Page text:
Knitting doesnít have to be about clothing or accessories. Thereís a place in every knitterís life for home dťcor, and for knitted toys as well. The editors at Sixth and Spring know this, and their latest tome, 60 Quick Knit Toys, intends to provide instructions for those wishing to make playthings. This paperback book is well photographed, and at $17.95, well priced for the number of patterns included. Overall, itís a good collection for those interested in making toys.
While the bookís copy suggests that the patterns are intended for children, this doesnít have to be the case. Some of the patterns, such as Nesting Dolls, Peace Van, or Guitar, would make cute whimsical gifts for anyone who likes amigurumi. Pillows can also be adapted for teens or for adults. With sixty included patterns, itís easy for the knitter to find something appropriate for the recipient.
If you are knitting for children, know that the instructions take the age of the children into account. The editors are sensitive to toy safety issues, and have given instructions for avoiding choking issues (embroidered eyes instead of buttons, for example.) Some of the toys have small parts that may come off if not well-sewn, and animals with loop fur might be problems for baby fingers. If youíre worried, these are patterns that should be avoided; items such as the Antelope Ring Toy wonít present these kind of problems.
The book is written with the assumption that the knitter will use Cascade Superwash yarn for these patterns. Superwash is a good, sturdy wool yarn which retails for around ten dollars a ball. This creates a price tag of roughly forty dollars per toy, which might be pricey. Yardage is given for each ball of yarn required, and so itís possible to substitute less expensive yarn, but be sure to swatch to make sure that the new fiber will work for the pattern.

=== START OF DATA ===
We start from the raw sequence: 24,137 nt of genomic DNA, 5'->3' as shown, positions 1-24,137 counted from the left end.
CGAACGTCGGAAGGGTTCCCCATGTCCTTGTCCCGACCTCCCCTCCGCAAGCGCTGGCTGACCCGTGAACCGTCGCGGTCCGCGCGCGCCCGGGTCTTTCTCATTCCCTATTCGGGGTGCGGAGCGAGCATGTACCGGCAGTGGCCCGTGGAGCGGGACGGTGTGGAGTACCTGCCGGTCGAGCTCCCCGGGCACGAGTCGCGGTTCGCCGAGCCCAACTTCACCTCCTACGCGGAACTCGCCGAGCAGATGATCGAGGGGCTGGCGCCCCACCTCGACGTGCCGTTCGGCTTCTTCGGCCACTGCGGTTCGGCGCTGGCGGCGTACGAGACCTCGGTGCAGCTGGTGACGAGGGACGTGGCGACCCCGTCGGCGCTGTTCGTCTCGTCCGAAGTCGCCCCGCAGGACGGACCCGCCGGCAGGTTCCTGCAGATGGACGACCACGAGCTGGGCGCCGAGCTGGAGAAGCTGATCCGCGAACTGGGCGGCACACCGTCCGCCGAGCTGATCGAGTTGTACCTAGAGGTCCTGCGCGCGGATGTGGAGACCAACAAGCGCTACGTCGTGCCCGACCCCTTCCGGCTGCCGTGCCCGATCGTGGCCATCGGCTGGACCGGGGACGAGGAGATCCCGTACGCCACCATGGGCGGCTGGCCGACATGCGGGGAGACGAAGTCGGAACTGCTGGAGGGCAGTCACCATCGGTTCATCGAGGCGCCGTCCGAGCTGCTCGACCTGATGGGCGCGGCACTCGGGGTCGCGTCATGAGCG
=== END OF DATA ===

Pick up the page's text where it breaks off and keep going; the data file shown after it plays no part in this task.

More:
Unfortunately, there are some mistakes in the guidelines. The Castle Set, for example, shows blocks with a slip-stitch pattern; while the slip-stitch directions are included, the instructions for making each block leaves out when and where to use them. Fortunately, figuring this out is intuitive given the picture Ė but itís a shame that the editors didnít fact check more carefully. As is always true, itís important to read through each pattern carefully before beginning.
Those who donít like sewing, beware: there is quite a bit of seaming for these patterns. If you study the pattern closely, you might be able to figure out ways of re-creating the projects with less seams, but this can be a hassle. Fortunately, there are other patterns that are mostly or all one piece, and so there are options even for the non-sewing crowd.
Overall, this is a nice set of patterns for those who knit for kids or like knitting whimsical pieces. The issues with the pattern instructions provide the biggest drawback to the collection. Those who are willing to troubleshoot as they knit will probably enjoy working with this book.
Disclaimer: I was given a review copy of this book. I received no other compensation for this review. I have paid for all purchases of Cascade Yarns with my own funds.
60 Quick Knitted Toys: Fun, Fabulous Knits in the 220 Superwash Collection from Cascade Yarns. Sixth and Spring, New York, 2017. ISBN 9781942021445